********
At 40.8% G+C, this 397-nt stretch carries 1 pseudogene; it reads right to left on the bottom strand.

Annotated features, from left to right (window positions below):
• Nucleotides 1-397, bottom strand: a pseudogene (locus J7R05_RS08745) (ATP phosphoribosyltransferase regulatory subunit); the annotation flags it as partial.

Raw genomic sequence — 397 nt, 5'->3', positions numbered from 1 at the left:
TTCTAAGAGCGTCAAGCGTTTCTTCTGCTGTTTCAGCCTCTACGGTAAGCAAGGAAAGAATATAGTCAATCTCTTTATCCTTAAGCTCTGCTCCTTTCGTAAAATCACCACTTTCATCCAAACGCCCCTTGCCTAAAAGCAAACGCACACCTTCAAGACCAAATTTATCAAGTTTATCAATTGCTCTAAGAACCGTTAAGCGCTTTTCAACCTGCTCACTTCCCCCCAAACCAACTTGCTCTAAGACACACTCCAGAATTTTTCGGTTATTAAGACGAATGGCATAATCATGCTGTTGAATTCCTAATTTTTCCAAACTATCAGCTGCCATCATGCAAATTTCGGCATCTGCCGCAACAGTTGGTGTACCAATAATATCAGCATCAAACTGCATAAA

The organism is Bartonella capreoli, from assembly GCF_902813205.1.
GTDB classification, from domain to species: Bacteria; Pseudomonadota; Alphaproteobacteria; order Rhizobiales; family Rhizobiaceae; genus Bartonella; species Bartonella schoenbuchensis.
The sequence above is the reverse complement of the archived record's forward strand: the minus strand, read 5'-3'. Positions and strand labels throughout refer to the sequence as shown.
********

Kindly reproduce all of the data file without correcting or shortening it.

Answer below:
At 40.8% G+C, this 397-nt stretch carries 1 pseudogene; it reads right to left on the bottom strand.

Annotated features, from left to right (window positions below):
• Nucleotides 1-397, bottom strand: a pseudogene (locus J7R05_RS08745) (ATP phosphoribosyltransferase regulatory subunit); the annotation flags it as partial.

Raw genomic sequence — 397 nt, 5'->3', positions numbered from 1 at the left:
TTCTAAGAGCGTCAAGCGTTTCTTCTGCTGTTTCAGCCTCTACGGTAAGCAAGGAAAGAATATAGTCAATCTCTTTATCCTTAAGCTCTGCTCCTTTCGTAAAATCACCACTTTCATCCAAACGCCCCTTGCCTAAAAGCAAACGCACACCTTCAAGACCAAATTTATCAAGTTTATCAATTGCTCTAAGAACCGTTAAGCGCTTTTCAACCTGCTCACTTCCCCCCAAACCAACTTGCTCTAAGACACACTCCAGAATTTTTCGGTTATTAAGACGAATGGCATAATCATGCTGTTGAATTCCTAATTTTTCCAAACTATCAGCTGCCATCATGCAAATTTCGGCATCTGCCGCAACAGTTGGTGTACCAATAATATCAGCATCAAACTGCATAAA

The organism is Bartonella capreoli, from assembly GCF_902813205.1.
GTDB classification, from domain to species: Bacteria; Pseudomonadota; Alphaproteobacteria; order Rhizobiales; family Rhizobiaceae; genus Bartonella; species Bartonella schoenbuchensis.
The sequence above is the reverse complement of the archived record's forward strand: the minus strand, read 5'-3'. Positions and strand labels throughout refer to the sequence as shown.